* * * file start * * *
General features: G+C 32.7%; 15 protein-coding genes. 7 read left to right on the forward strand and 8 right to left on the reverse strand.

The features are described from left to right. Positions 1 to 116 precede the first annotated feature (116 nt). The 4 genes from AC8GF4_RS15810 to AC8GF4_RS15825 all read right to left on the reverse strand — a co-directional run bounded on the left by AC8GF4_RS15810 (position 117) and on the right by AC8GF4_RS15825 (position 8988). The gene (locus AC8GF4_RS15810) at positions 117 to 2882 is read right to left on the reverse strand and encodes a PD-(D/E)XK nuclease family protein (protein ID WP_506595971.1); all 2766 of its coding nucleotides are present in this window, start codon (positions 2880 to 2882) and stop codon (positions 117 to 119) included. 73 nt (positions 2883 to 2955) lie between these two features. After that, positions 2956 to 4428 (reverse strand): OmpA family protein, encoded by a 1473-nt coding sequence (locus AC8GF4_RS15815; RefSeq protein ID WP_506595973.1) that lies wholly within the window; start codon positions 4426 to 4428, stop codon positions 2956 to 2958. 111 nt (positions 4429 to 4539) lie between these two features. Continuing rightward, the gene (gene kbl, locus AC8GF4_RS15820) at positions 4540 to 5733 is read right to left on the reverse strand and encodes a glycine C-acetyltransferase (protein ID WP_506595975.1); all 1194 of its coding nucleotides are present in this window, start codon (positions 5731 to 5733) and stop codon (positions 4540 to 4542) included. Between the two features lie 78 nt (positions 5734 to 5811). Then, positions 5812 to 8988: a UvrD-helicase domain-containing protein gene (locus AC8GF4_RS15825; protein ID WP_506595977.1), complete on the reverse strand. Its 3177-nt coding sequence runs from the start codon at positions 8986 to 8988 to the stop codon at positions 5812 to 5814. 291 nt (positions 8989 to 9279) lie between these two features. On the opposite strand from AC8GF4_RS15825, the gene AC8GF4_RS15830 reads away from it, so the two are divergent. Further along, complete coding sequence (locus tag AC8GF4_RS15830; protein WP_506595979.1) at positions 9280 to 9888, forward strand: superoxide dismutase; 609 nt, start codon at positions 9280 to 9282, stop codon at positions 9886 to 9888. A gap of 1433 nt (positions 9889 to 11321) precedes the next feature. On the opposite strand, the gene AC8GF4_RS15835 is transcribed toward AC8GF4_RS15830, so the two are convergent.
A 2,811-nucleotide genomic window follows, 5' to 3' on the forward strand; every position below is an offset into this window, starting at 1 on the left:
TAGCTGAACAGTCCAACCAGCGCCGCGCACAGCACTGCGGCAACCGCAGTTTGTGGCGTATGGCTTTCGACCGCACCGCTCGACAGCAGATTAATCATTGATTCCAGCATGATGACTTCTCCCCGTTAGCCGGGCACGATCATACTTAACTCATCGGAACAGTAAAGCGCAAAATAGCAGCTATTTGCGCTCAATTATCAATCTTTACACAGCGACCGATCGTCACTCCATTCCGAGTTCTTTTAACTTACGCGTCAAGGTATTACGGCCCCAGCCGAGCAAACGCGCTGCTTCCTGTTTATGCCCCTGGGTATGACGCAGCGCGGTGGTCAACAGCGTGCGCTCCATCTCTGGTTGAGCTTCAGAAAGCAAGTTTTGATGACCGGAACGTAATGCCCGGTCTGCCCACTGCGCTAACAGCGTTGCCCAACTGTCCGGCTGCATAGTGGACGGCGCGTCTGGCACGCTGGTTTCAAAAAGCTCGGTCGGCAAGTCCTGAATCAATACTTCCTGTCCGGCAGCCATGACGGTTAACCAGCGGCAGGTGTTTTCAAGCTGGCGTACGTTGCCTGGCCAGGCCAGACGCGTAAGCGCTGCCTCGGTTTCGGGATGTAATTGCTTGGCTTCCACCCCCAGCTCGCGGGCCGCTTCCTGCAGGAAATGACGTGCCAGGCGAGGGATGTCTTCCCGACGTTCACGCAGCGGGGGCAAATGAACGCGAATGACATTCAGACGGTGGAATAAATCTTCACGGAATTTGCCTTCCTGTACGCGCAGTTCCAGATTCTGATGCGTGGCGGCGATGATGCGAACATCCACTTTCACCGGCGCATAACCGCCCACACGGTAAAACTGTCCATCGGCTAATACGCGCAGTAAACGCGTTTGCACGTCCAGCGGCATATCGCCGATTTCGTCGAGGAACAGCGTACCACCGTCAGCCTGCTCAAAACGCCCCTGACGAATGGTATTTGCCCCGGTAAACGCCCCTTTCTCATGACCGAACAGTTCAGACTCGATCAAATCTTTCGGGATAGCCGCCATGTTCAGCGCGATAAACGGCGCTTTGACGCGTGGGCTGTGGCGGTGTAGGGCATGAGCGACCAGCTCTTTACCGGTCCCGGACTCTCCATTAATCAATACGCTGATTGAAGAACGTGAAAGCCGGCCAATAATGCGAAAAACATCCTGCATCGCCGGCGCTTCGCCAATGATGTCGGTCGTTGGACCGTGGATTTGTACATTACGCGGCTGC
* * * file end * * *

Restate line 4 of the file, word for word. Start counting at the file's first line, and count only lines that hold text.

TAGCTGAACAGTCCAACCAGCGCCGCGCACAGCACTGCGGCAACCGCAGTTTGTGGCGTATGGCTTTCGACCGCACCGCTCGACAGCAGATTAATCATTGATTCCAGCATGATGACTTCTCCCCGTTAGCCGGGCACGATCATACTTAACTCATCGGAACAGTAAAGCGCAAAATAGCAGCTATTTGCGCTCAATTATCAATCTTTACACAGCGACCGATCGTCACTCCATTCCGAGTTCTTTTAACTTACGCGTCAAGGTATTACGGCCCCAGCCGAGCAAACGCGCTGCTTCCTGTTTATGCCCCTGGGTATGACGCAGCGCGGTGGTCAACAGCGTGCGCTCCATCTCTGGTTGAGCTTCAGAAAGCAAGTTTTGATGACCGGAACGTAATGCCCGGTCTGCCCACTGCGCTAACAGCGTTGCCCAACTGTCCGGCTGCATAGTGGACGGCGCGTCTGGCACGCTGGTTTCAAAAAGCTCGGTCGGCAAGTCCTGAATCAATACTTCCTGTCCGGCAGCCATGACGGTTAACCAGCGGCAGGTGTTTTCAAGCTGGCGTACGTTGCCTGGCCAGGCCAGACGCGTAAGCGCTGCCTCGGTTTCGGGATGTAATTGCTTGGCTTCCACCCCCAGCTCGCGGGCCGCTTCCTGCAGGAAATGACGTGCCAGGCGAGGGATGTCTTCCCGACGTTCACGCAGCGGGGGCAAATGAACGCGAATGACATTCAGACGGTGGAATAAATCTTCACGGAATTTGCCTTCCTGTACGCGCAGTTCCAGATTCTGATGCGTGGCGGCGATGATGCGAACATCCACTTTCACCGGCGCATAACCGCCCACACGGTAAAACTGTCCATCGGCTAATACGCGCAGTAAACGCGTTTGCACGTCCAGCGGCATATCGCCGATTTCGTCGAGGAACAGCGTACCACCGTCAGCCTGCTCAAAACGCCCCTGACGAATGGTATTTGCCCCGGTAAACGCCCCTTTCTCATGACCGAACAGTTCAGACTCGATCAAATCTTTCGGGATAGCCGCCATGTTCAGCGCGATAAACGGCGCTTTGACGCGTGGGCTGTGGCGGTGTAGGGCATGAGCGACCAGCTCTTTACCGGTCCCGGACTCTCCATTAATCAATACGCTGATTGAAGAACGTGAAAGCCGGCCAATAATGCGAAAAACATCCTGCATCGCCGGCGCTTCGCCAATGATGTCGGTCGTTGGACCGTGGATTTGTACATTACGCGGCTGC